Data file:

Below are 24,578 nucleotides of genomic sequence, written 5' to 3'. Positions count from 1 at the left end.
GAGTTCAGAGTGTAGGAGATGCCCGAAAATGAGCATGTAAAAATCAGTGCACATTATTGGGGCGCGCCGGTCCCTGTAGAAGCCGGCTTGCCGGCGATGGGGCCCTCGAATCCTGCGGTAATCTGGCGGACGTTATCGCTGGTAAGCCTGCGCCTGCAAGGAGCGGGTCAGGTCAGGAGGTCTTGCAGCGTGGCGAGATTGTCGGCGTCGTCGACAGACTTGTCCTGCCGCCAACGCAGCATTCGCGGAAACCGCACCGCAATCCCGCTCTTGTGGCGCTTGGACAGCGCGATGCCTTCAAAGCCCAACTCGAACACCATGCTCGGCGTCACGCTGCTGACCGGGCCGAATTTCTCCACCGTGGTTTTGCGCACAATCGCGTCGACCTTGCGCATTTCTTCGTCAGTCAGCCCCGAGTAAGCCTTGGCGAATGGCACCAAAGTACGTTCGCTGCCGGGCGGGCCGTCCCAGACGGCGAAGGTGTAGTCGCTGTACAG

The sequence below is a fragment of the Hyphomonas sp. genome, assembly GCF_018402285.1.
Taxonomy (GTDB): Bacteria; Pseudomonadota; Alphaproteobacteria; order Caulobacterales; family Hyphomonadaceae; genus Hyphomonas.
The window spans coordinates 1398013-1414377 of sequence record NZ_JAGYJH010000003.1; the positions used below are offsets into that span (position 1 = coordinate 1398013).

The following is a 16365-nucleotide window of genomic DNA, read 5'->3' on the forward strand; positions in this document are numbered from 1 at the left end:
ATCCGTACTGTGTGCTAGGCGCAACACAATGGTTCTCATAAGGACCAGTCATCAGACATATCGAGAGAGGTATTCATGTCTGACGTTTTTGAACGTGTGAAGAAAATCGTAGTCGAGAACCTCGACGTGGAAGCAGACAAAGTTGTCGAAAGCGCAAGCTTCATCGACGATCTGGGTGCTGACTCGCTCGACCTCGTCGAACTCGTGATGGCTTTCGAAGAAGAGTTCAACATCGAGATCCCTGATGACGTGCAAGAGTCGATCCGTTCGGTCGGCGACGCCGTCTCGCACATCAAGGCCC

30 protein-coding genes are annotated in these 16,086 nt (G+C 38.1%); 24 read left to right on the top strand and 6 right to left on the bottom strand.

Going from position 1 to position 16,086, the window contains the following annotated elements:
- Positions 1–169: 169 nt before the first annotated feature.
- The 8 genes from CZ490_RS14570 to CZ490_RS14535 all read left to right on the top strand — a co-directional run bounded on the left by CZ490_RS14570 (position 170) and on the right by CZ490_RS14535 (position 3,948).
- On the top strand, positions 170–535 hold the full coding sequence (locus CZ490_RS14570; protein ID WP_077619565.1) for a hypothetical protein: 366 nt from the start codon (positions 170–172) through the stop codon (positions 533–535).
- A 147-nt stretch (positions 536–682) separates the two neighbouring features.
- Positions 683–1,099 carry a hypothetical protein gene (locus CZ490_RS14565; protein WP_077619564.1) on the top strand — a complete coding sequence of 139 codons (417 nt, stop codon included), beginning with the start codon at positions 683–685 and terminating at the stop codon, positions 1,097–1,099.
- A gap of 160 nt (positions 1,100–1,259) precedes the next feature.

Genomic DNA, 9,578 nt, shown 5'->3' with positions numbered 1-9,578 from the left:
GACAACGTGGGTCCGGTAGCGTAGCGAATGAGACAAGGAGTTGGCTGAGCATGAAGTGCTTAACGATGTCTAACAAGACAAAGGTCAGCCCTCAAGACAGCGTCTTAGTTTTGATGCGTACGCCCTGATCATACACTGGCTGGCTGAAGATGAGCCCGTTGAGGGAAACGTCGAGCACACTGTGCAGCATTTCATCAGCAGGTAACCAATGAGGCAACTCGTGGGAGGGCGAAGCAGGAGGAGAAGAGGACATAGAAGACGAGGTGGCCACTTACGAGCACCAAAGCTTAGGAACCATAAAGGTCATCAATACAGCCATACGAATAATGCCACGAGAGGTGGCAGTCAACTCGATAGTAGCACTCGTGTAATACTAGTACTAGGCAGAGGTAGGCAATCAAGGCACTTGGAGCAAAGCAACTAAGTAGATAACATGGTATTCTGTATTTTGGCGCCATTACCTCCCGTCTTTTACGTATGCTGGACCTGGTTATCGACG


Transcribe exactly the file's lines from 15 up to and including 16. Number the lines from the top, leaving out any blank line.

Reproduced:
- A gap of 160 nt (positions 1,100–1,259) precedes the next feature.

Genomic DNA, 9,578 nt, shown 5'->3' with positions numbered 1-9,578 from the left: